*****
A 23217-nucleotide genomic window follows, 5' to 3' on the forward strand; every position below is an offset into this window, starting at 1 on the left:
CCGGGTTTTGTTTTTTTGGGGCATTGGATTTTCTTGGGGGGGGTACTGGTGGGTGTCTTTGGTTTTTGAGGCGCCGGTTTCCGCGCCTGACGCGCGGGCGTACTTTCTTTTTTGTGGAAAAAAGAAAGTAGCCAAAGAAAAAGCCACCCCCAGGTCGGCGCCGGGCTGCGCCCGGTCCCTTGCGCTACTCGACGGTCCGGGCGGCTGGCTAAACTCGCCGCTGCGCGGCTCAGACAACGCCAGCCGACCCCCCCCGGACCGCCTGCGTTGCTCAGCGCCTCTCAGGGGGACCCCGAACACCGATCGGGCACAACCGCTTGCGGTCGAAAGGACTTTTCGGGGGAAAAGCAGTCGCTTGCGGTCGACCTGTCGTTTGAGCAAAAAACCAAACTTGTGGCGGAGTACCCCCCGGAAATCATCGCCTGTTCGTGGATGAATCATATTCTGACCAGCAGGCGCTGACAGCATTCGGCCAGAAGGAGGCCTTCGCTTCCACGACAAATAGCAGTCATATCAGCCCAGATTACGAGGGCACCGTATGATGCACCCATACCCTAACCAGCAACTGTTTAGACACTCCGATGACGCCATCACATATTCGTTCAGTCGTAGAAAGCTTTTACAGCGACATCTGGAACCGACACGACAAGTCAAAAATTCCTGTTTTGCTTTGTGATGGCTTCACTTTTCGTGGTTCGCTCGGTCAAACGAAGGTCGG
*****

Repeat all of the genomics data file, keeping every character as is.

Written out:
A 23217-nucleotide genomic window follows, 5' to 3' on the forward strand; every position below is an offset into this window, starting at 1 on the left:
CCGGGTTTTGTTTTTTTGGGGCATTGGATTTTCTTGGGGGGGGTACTGGTGGGTGTCTTTGGTTTTTGAGGCGCCGGTTTCCGCGCCTGACGCGCGGGCGTACTTTCTTTTTTGTGGAAAAAAGAAAGTAGCCAAAGAAAAAGCCACCCCCAGGTCGGCGCCGGGCTGCGCCCGGTCCCTTGCGCTACTCGACGGTCCGGGCGGCTGGCTAAACTCGCCGCTGCGCGGCTCAGACAACGCCAGCCGACCCCCCCCGGACCGCCTGCGTTGCTCAGCGCCTCTCAGGGGGACCCCGAACACCGATCGGGCACAACCGCTTGCGGTCGAAAGGACTTTTCGGGGGAAAAGCAGTCGCTTGCGGTCGACCTGTCGTTTGAGCAAAAAACCAAACTTGTGGCGGAGTACCCCCCGGAAATCATCGCCTGTTCGTGGATGAATCATATTCTGACCAGCAGGCGCTGACAGCATTCGGCCAGAAGGAGGCCTTCGCTTCCACGACAAATAGCAGTCATATCAGCCCAGATTACGAGGGCACCGTATGATGCACCCATACCCTAACCAGCAACTGTTTAGACACTCCGATGACGCCATCACATATTCGTTCAGTCGTAGAAAGCTTTTACAGCGACATCTGGAACCGACACGACAAGTCAAAAATTCCTGTTTTGCTTTGTGATGGCTTCACTTTTCGTGGTTCGCTCGGTCAAACGAAGGTCGG